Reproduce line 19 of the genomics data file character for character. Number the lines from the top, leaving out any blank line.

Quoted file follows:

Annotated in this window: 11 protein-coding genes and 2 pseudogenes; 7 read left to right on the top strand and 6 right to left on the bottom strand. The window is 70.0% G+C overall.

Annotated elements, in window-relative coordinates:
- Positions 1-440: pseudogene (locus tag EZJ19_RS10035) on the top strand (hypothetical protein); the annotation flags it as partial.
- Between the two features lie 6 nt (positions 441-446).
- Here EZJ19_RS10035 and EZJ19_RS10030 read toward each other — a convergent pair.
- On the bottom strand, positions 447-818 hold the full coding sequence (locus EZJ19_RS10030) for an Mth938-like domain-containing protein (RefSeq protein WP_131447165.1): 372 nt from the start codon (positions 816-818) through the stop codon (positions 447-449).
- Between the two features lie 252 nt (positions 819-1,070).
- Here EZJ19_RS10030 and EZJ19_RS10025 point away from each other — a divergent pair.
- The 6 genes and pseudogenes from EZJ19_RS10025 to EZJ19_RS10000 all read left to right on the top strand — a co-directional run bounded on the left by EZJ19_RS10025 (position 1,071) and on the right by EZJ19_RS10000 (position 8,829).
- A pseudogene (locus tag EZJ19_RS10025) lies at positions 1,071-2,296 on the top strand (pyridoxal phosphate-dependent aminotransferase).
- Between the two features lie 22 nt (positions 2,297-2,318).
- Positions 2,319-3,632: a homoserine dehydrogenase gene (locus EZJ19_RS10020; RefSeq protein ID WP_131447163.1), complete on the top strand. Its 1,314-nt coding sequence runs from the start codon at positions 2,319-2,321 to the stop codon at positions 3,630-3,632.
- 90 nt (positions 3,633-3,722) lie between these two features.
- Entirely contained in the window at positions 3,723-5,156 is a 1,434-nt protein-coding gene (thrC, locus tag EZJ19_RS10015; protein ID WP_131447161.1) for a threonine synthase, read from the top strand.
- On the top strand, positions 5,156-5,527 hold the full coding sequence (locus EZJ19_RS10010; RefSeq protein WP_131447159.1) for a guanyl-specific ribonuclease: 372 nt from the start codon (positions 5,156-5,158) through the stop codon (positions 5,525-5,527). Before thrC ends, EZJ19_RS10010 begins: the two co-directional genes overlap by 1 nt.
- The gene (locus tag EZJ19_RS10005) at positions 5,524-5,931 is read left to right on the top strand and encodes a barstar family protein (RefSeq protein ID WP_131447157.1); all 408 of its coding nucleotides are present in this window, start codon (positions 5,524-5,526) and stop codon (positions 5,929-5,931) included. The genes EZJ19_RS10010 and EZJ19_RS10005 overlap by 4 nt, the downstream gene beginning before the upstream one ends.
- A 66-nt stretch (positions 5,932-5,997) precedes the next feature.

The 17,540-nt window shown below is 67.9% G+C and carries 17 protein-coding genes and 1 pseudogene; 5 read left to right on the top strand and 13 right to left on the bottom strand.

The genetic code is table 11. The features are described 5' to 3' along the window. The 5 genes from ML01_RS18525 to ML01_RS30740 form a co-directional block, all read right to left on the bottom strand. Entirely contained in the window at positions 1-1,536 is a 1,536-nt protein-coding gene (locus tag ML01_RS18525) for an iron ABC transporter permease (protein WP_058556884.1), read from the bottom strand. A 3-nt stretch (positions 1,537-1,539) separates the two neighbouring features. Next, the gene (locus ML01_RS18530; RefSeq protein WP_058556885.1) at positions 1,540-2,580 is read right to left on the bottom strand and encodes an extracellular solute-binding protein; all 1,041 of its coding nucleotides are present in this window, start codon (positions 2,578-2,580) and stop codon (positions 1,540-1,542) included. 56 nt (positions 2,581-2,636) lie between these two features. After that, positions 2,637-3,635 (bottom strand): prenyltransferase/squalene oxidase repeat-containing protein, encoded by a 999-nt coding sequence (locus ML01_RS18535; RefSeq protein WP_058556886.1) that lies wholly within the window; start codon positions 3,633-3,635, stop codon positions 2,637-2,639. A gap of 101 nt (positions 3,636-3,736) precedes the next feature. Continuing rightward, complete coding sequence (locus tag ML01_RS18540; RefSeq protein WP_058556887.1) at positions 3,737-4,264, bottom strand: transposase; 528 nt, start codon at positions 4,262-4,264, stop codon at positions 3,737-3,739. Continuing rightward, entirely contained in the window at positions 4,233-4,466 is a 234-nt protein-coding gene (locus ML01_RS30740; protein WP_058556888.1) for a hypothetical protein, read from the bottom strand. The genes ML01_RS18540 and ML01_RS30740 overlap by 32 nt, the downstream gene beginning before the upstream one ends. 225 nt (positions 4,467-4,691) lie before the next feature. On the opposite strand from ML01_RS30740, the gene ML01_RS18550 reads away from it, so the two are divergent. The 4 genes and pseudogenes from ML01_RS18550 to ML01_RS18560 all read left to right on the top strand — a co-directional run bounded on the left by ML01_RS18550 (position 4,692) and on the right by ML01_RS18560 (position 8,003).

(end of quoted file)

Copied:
The genetic code is table 11. The features are described 5' to 3' along the window. The 5 genes from ML01_RS18525 to ML01_RS30740 form a co-directional block, all read right to left on the bottom strand. Entirely contained in the window at positions 1-1,536 is a 1,536-nt protein-coding gene (locus tag ML01_RS18525) for an iron ABC transporter permease (protein WP_058556884.1), read from the bottom strand. A 3-nt stretch (positions 1,537-1,539) separates the two neighbouring features. Next, the gene (locus ML01_RS18530; RefSeq protein WP_058556885.1) at positions 1,540-2,580 is read right to left on the bottom strand and encodes an extracellular solute-binding protein; all 1,041 of its coding nucleotides are present in this window, start codon (positions 2,578-2,580) and stop codon (positions 1,540-1,542) included. 56 nt (positions 2,581-2,636) lie between these two features. After that, positions 2,637-3,635 (bottom strand): prenyltransferase/squalene oxidase repeat-containing protein, encoded by a 999-nt coding sequence (locus ML01_RS18535; RefSeq protein WP_058556886.1) that lies wholly within the window; start codon positions 3,633-3,635, stop codon positions 2,637-2,639. A gap of 101 nt (positions 3,636-3,736) precedes the next feature. Continuing rightward, complete coding sequence (locus tag ML01_RS18540; RefSeq protein WP_058556887.1) at positions 3,737-4,264, bottom strand: transposase; 528 nt, start codon at positions 4,262-4,264, stop codon at positions 3,737-3,739. Continuing rightward, entirely contained in the window at positions 4,233-4,466 is a 234-nt protein-coding gene (locus ML01_RS30740; protein WP_058556888.1) for a hypothetical protein, read from the bottom strand. The genes ML01_RS18540 and ML01_RS30740 overlap by 32 nt, the downstream gene beginning before the upstream one ends. 225 nt (positions 4,467-4,691) lie before the next feature. On the opposite strand from ML01_RS30740, the gene ML01_RS18550 reads away from it, so the two are divergent. The 4 genes and pseudogenes from ML01_RS18550 to ML01_RS18560 all read left to right on the top strand — a co-directional run bounded on the left by ML01_RS18550 (position 4,692) and on the right by ML01_RS18560 (position 8,003).